Remember Gaff (Edward James Olmos) continuously leaving behind tiny origami artefacts, thereby more or less cryptically commenting situations in “↑Blade Runner“? The ↑famous unicorn in particular? Well, during the Christmas days I unearthed a book I 15 years ago ordered from Dover Publications: Gery Hsu’s 1992 “How to make origami airplanes that fly.” The inside of my copy is littered with quarter- and half-finished specimen. Obviously I tried out a lot of models, but always had to give up and abandon the projects—with the exception of the very first model in the book, the “Space Shuttle” (pp. 12-15)—glides greatly! With zeal and determination this time I managed to finish one of the complex designs! Above you see my first two renditions of the “Dart Plane.” (pp. 64-71) The piece to the right is my first attempt—believe it or not, it took me three days. The problem is that Hsu clearly is an expert and in between steps simply takes a lot of things for granted. At several stages it took me hours to fathom how to get from the shape in one diagram to the shape in the next one. Sometimes it seems downright impossible. By Zen-like patience and a lot of folding and unfolding, trial and error, finally you can indeed achieve it. When I had done it I took the liberty to get my breath again for a day and then restarted. The result is the way clearer and less crumbled one to the left, which only took me about two hours.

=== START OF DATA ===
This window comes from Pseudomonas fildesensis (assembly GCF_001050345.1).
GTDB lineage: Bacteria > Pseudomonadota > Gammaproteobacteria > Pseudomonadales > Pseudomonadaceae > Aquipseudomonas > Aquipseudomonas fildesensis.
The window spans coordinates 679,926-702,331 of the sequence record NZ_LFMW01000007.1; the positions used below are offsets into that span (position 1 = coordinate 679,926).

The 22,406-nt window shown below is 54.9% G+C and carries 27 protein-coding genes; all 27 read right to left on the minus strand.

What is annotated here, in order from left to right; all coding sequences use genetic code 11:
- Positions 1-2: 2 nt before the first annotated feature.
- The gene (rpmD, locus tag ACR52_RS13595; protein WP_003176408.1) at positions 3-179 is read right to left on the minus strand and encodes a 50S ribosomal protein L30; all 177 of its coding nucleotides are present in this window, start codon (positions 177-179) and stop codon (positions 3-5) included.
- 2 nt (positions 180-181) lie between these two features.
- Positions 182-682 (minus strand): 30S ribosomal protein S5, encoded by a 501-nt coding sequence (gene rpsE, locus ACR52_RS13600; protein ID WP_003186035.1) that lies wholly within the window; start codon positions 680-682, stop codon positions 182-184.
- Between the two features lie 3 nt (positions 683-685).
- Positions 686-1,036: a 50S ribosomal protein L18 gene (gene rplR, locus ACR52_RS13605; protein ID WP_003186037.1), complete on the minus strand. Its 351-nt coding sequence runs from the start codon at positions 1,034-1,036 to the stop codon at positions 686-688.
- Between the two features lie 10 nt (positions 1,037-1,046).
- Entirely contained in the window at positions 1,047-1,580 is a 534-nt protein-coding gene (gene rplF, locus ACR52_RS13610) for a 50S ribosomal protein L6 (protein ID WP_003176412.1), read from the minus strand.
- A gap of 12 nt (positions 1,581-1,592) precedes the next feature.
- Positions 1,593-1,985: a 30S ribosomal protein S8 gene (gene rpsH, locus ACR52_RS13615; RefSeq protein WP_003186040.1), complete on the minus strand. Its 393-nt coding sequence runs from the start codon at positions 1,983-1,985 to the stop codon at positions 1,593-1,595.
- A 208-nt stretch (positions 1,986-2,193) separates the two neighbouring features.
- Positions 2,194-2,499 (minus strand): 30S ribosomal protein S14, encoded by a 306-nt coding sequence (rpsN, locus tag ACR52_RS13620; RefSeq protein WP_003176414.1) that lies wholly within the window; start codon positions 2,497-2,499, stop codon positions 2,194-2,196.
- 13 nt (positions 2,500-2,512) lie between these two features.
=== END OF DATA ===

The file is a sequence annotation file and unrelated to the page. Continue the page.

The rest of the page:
There are several things which fascinate me with this. First of all that it is possible to create a complex shape like that, which really looks like a fighter plane, from a single piece of square paper alone, without doing any cutting or gluing. It is folding only. Secondly the fact that all the models in Hsu’s book indeed do fly, and hence are the product of the fusion of artistic paperfolding and aeronautics. Thirdly, a bit metaphysically, the fusion of an art stemming from the Edo era (1603-1867) with contemporary high-end design and technology.